How West Virginia Can Return To The National Title 30 Years Later
As is the case every year, fans and players alike hit a preseason wall where the talk and the conjecture is just too much to bear and there is a collective cry to once again just play the game. We have hit that wall. All the talk leading up to the 2018 season ranged from Will Grier’s Heisman odds to Dana Holgorsen conquering the transfer market to better food in the team facility, leaving every conceivable base covered. With that being said just over two weeks left until kickoff in Charlotte there is one more talking point to mull over.
A national title run for West Virginia.
1988 and 1993 are watershed seasons for West Virginia football. In those two years, West Virginia would go on to play for a share of the national title against Notre Dame and Florida, respectively, only to ultimately lose both contests. The Pat White-led 2007 team was stopped just short of a national title shot after losing to a pedestrian Pitt team in a season that felt like everything should have come together, yet never did.
West Virginia is the most winning football team in division-I history to never win a national championship.
West Virginia, to say the least, has been painfully close a few times over the years. Going into 2018 how can West Virginia finally go the distance and reign as college football’s unquestioned champion?
There are several keys, I believe, that are requisite for making the ultimate dream a reality:
Get everyone bought in: You can have more four and five star recruits than you know what to do with and space-age facilities to train in, but unless your program is a collective whole that eats, sleeps, and breathes a unified doctrine nothing matters. Whether it is developing a mantra or clearly story-boarding the path to ultimate success, you need to ensure that everyone involved understands the endgame and understands the unique role they play in it. From the sounds of things, this 2018 iteration of the Mountaineers have gelled and gelled well. There is great chemistry and there is healthy competition. A veteran on the defensive line recently offered his thoughts on the state of things, and there is reason to believe things are night and day compared to this time last year. Similar sentiments seem to be echoing from every position room in the Puskar center. If your team can find a north star to aim at, you tell everyone to lock arms and run towards it. That is what championship teams do. It also helps tremendously to…
Have at least one superstar leading the charge: The common thread on almost every single championship team in the modern era of college football is that each of them has had at least one touted, proven star that has been the de facto face of the program. Vince Young at Texas, Tim Tebow at Florida, Deshaun Watson at Clemson, Derrick Henry at Alabama, Jameis Winston at Florida State etc, etc. For West Virginia, that player is senior quarterback Will Grier. Even in a shortened season in 2017, Grier put up a dynamite stat line falling just shy of 3,500 yards passing along with 34 touchdowns. Grier has triumphed over controversy and seems to be outfitted with all the necessary pieces to put together a historic 2018 season. West Virginia is so bullish on the North Carolina native that they have backed a website, which markets him for this year’s Heisman trophy. The Mountaineers have their front-man, and have given him full control of arguably the nation’s most high-powered offense. With Grier, West Virginia has a recognizable center point for the rest of the nation to zero in on. Assuming no. 7 is who we all think he is, all the Mountaineers need to do is…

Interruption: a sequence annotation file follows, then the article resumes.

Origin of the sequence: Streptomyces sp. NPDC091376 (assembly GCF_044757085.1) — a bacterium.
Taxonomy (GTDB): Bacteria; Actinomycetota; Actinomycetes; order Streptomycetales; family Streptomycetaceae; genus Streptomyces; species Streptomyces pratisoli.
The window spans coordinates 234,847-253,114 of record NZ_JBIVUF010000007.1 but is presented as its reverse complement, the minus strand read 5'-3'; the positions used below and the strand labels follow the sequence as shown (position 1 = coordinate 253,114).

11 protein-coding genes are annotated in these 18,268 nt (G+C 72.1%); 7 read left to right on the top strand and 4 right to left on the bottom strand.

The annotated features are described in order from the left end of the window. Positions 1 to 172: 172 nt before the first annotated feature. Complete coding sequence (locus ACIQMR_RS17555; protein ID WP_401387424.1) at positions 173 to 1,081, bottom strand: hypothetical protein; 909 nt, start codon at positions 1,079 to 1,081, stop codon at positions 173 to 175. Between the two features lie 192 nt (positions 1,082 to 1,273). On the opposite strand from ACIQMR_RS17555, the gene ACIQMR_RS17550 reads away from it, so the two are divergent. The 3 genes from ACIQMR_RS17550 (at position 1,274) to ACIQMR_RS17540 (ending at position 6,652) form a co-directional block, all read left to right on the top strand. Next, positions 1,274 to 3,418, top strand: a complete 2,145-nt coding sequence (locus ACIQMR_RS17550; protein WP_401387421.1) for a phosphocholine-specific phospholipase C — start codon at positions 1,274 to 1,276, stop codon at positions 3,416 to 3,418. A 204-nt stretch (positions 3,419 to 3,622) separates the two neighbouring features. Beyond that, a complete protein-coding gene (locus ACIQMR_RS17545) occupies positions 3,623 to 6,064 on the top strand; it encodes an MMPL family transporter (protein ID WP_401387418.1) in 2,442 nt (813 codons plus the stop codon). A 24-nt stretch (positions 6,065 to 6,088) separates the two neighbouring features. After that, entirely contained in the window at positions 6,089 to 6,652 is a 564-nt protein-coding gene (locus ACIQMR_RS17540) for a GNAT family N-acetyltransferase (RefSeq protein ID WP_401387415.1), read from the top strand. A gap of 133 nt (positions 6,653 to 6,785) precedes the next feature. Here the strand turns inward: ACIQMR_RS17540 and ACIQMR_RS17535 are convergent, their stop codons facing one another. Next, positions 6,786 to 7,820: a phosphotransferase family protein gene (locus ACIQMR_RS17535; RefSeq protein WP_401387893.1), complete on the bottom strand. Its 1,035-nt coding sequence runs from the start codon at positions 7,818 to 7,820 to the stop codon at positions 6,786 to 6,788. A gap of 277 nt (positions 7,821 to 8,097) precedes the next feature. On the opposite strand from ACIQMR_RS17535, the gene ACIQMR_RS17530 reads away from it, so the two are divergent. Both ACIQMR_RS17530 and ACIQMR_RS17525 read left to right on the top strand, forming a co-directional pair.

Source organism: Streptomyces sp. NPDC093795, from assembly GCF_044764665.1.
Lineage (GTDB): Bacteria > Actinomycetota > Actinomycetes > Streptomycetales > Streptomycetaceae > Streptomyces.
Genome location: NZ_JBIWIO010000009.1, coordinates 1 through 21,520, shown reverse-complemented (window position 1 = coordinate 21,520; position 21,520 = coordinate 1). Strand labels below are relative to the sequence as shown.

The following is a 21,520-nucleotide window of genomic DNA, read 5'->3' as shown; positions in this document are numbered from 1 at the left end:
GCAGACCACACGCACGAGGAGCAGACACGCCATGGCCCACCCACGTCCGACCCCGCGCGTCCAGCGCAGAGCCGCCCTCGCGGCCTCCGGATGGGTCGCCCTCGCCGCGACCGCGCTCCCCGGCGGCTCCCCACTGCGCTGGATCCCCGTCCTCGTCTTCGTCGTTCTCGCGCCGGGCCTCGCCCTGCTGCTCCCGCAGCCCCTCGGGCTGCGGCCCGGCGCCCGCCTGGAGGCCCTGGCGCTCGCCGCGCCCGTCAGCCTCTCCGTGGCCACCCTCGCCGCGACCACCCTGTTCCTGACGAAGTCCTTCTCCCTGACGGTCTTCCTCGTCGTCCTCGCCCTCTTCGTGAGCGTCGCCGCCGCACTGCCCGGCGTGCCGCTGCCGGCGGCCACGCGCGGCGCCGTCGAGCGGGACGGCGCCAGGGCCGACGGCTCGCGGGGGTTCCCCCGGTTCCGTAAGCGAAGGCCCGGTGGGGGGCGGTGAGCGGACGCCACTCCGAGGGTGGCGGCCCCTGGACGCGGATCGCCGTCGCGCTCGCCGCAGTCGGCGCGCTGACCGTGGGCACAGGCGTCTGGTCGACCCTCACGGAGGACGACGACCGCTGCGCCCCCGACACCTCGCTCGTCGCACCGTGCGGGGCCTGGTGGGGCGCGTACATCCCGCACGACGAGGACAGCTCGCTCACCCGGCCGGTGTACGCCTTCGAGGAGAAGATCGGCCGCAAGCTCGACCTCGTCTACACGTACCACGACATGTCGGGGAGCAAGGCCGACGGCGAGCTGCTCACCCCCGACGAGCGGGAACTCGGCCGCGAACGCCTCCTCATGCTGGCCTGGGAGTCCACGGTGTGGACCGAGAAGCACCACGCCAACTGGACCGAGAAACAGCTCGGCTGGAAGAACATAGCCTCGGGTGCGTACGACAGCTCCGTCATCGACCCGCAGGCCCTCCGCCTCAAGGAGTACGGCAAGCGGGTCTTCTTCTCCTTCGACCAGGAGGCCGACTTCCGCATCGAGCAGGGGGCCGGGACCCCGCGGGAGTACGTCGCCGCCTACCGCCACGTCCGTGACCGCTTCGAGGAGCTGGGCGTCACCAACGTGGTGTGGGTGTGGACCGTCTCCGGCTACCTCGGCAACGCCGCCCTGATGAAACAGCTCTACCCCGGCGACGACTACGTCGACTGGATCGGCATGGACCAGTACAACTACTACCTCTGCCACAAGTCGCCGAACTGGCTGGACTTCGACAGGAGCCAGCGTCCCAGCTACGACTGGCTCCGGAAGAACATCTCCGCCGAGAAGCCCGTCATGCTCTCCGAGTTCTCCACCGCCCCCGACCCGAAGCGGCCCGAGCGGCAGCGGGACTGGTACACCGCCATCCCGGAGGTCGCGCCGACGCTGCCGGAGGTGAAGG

Win and win BIG: If the Mountaineers are able to successfully fulfill steps one and two and not only win, but do so in dramatic fashion the odds of winning the whole damn thing are very favorable. It is beautifully simplistic, but not an easy feat. West Virginia has to manage to not drop more than a single game in Big 12 play. They are also going on the road against the best two non-conference P5 teams Tennessee and N.C. State. Oklahoma State, Iowa State and Texas are all road dates that present no easy outs. Even if West Virginia rides through November 17th undefeated, Oklahoma is the dreaded sentry standing guard at the entrance to a Big 12 championship. Even then, the Mountaineers, without the type of political points that Alabama or the Ohio State has in excess, will have to hope that their win total and the way those wins were tallied will be enough to push them to the brink. Smashing Oklahoma in back-to-back weeks and going undefeated would help tremendously. West Virginia has to win, yes, but they have to headline each win with gaudy stats and runaway theatricality. They have to leave the pollsters and the playoff committee with reasons as to why West Virginia should not be anything, but a top-5 team in the nation. They have to… Leave. No. Doubt.
The Mountaineers are in a position they have not been in since hitching their wagon to the Big 12 train back in 2012. Not only do they have the star power at the right positions, but also the depth and the continuity within the program to put together something time capsule-worthy in 2018. If and how that happens remains to be seen and all of us wait with bated breath for the clock to start running on September 1st. What is certain, is that if West Virginia is mindful of the simple things and has everyone on a single track when they take the field against Tennessee two Saturday’s from now, the most winning team to never win a national title might just go take on the world and win one in 2018.